One of the recurring discussion topics common in libertarian circles concerns the question of political action. To some anarchists, in particular, politics is strictly forbidden. Arguments for this range from the lack of feasibility for achieving change to the assertion that attempting to vote amounts to violence; a vote for a candidate, policy, or other action inevitably brings the force of government to bear on others.
As we live in a world where political systems exist and are accepted by the vast majority of people, I see no way to exclude politics from any attempt to bring about a free society. The political arena is, at the very least, a place where new ideas and approaches can be communicated to a more willing audience. Absent the air of politics, few people appear receptive to challenges of their social beliefs.
Concerning feasibility, this argument is akin to sour grapes. Seeking a goal is valid regardless of the fruitfulness of the effort. If this were how all innovators thought, where would ever innovation occur?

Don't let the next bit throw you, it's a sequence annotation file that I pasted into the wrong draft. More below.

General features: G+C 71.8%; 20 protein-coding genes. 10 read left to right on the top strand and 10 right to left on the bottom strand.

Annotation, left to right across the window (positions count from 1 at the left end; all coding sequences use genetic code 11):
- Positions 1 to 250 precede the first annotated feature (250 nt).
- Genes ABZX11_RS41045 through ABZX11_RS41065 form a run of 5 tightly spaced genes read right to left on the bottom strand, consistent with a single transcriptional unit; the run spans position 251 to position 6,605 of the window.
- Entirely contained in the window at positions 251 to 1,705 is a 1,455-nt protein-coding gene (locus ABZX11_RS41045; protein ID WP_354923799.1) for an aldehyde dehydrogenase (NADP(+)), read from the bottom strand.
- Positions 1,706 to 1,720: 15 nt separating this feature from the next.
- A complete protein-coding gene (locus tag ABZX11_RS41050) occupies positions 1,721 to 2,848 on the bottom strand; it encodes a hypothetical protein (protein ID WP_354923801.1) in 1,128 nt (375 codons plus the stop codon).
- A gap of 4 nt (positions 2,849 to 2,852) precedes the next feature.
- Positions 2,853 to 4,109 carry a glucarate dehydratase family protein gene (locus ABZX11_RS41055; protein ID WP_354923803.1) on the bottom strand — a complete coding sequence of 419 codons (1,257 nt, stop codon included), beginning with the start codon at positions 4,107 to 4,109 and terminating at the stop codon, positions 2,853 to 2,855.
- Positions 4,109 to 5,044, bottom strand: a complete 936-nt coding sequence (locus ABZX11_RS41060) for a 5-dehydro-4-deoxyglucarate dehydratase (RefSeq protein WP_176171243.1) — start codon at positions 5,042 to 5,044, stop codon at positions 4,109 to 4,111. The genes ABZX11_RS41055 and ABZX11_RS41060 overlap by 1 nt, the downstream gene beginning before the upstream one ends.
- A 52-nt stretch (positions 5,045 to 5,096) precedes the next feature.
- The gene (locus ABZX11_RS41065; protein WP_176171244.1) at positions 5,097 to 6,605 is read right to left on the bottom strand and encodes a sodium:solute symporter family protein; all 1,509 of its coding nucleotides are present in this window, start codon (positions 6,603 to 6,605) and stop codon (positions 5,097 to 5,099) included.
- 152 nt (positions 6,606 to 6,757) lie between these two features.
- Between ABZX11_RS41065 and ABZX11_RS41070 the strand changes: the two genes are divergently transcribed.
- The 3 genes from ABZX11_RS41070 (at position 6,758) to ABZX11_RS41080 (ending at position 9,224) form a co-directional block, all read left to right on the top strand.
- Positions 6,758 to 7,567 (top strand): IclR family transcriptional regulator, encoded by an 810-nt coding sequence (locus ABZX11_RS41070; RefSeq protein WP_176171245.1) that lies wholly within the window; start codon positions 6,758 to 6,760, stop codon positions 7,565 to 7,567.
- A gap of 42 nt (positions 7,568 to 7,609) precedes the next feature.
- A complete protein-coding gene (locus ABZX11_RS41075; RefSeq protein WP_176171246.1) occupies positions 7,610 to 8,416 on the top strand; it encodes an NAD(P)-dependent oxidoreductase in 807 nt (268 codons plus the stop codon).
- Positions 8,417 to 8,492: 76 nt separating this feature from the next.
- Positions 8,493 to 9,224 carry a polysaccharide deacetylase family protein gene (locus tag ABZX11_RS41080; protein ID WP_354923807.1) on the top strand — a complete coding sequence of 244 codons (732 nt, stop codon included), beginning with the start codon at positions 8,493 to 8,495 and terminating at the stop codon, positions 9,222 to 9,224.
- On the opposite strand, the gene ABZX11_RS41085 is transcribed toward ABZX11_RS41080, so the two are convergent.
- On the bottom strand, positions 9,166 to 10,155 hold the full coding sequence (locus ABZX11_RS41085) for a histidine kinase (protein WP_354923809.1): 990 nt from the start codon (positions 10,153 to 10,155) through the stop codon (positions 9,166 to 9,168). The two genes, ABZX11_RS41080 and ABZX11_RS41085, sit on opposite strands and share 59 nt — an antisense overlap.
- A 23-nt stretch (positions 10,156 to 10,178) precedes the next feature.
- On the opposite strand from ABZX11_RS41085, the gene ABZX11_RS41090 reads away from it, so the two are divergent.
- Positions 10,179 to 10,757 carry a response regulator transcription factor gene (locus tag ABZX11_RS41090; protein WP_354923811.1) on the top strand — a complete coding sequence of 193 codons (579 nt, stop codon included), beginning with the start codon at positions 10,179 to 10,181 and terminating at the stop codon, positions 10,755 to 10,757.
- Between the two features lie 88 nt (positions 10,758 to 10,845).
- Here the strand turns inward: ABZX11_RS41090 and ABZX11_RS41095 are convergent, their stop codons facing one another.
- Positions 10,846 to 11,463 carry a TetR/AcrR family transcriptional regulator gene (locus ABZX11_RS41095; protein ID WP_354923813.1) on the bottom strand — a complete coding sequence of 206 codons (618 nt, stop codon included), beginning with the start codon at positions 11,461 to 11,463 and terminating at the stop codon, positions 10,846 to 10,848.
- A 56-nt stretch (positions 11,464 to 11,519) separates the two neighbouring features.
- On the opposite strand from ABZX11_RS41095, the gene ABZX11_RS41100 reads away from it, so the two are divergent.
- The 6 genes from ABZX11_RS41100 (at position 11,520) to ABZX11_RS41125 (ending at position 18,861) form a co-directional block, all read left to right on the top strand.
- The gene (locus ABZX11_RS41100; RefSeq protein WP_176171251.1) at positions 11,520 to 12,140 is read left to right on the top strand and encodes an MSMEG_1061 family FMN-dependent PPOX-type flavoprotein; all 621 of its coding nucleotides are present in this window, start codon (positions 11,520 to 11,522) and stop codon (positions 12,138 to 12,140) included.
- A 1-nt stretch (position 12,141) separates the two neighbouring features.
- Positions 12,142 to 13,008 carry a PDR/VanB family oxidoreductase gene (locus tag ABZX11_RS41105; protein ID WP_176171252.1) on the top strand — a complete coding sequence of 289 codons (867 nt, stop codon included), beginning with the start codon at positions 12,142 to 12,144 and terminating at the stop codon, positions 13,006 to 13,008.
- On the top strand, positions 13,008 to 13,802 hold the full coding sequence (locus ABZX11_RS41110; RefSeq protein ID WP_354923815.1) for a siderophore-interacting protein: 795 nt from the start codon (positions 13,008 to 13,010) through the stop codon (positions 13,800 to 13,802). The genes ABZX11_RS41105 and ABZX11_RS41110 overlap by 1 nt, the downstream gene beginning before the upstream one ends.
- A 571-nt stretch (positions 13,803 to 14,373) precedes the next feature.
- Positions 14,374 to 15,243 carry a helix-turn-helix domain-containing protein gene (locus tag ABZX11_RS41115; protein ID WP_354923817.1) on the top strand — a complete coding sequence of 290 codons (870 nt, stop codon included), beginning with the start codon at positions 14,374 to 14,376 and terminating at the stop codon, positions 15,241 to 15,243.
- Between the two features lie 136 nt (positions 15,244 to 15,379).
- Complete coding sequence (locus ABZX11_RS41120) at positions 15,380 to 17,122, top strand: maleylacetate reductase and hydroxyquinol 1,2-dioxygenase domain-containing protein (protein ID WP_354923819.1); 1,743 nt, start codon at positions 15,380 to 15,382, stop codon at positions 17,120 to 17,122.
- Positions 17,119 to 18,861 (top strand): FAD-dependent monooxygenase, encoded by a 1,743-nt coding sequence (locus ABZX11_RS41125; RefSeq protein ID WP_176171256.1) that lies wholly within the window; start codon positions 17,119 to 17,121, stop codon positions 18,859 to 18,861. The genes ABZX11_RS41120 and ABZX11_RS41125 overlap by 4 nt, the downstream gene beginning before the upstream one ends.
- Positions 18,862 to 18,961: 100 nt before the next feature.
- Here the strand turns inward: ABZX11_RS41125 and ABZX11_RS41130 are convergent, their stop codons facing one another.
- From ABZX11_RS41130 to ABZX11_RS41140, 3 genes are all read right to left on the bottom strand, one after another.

With regards to the understanding that political action must result in government force, Murray Rothbard had this to say:
I see no other conceivable strategy for the achievement of liberty than political action. Religious or philosophical conversion of each man and woman is simply not going to work; that strategy ignores the problem of power, the fact that millions of people have a vested interest in statism and are not likely to give it up…
So, while politics may perpetuate violence against individuals, it is but one of the ways to move us ultimately toward liberty.